The blog below was originally posted in the "End Poverty in South Asia" blog.
Operation Asha was awarded a USD 50,000 grant in 2011 after competiting in the India Development Marketplace themed: "Supporting Inclusive Business Models to Scale". For more information on that competition, click here.
It looked like an ordinary little drugstore. A reasonable supply of medication on the right, and man behind a small desk in the middle.
But what was on the desk was not ordinary: a netbook laptop and a fingerprint scanner. And on the left were boxes, all the same medication, with names written on them. “Try it,” Neema said. “Scan your finger.” I did and the screen turned yellow. “You have never been here yet” said Neema, “I cannot give you any medication.”
"Instead of asking: what benefits [has] this project yielded, it would almost be more pertinent to ask: how many conflicts has it brought in its wake? How many crises has it occasioned and passed through?"
Albert O. Hirschman (1915 – 2012). Mr. Hirschman was an economist who had a profound impact on economic thought and practice around the world. He authored several books on political economy and political ideology.
To reduce asymmetric information problems associated with extending credit and increase the chances of loan repayment, banks typically require collateral from their borrowers.
Movable assets often account for most of the capital stock of private firms and comprise an especially large share for micro, small, and medium-size enterprises. Hence, movable assets are the main type of collateral that firms, especially those in developing countries, can pledge to obtain bank financing. While a sound legal and regulatory framework is essential to allow movable assets to be used as collateral, without a well-functioning registry for movable assets, even the best secured transactions laws could be ineffective or even useless.
Given the importance of collateral registries for moveable assets, 18 countries have established such registries in the past decade. However, to my knowledge there is no systematic empirical evidence on whether such reforms have been effective in fulfilling their primary goal: improving firms’ access to bank finance.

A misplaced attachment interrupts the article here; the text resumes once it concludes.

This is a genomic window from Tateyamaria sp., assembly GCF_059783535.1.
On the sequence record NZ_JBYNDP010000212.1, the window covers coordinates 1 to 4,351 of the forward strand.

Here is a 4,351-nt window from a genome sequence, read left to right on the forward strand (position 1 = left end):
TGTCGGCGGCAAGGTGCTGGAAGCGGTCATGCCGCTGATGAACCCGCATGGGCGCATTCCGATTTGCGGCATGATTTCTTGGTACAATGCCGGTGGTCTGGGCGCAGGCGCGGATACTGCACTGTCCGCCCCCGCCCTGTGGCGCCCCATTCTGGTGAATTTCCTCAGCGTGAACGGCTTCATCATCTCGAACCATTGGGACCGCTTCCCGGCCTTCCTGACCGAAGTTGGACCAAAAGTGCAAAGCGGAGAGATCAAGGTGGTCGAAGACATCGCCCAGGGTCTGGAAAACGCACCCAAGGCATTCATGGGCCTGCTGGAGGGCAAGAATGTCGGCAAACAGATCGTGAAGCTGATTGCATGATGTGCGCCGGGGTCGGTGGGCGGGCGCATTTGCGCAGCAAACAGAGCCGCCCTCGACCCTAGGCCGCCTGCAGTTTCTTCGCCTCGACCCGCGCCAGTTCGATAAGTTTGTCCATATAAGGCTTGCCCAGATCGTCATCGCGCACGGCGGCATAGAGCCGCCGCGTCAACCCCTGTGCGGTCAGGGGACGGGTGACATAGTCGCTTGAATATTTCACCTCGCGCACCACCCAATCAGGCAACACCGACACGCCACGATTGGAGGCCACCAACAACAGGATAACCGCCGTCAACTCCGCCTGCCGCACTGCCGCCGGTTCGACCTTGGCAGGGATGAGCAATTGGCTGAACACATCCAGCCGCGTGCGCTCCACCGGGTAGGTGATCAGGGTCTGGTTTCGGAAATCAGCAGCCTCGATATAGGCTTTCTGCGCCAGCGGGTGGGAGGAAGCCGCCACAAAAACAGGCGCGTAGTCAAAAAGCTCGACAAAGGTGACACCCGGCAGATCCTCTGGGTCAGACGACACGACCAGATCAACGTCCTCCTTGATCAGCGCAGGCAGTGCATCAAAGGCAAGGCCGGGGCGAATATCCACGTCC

- access to finance
My travels in Malaysia begin at the distant eastern edge of the country, in Sabah's capital, Kota Kinabalu, the strange name a reminder of the distance I have traveled from home. Meeting local folks, regional politicians, and masters of local arts and crafts, it quickly becomes evident that this ancient island, Borneo, symbolizes all the mysteries and romance of human movement through history. The people who seem settled here forever arrived one day after traveling great distances, braving the wilds and the seas. They were then the modern people who had come to an ancient land. They would soon be absorbed and become the natives in the eyes of the next wave of arrival and modern-day visitors like us.
Frederico, Vivian, Kup (a senior officer of the Ministry of Finance) and I are received at the airport at Kota Kinabalu by a charming young woman, Intan. She is tall and has a head-scarf carefully draped around her head covering her hair. Intan explains she is part Arab, part Chinese, and part Bajau, an ancient tribal people. She smiles and adds that she considers herself Bajau.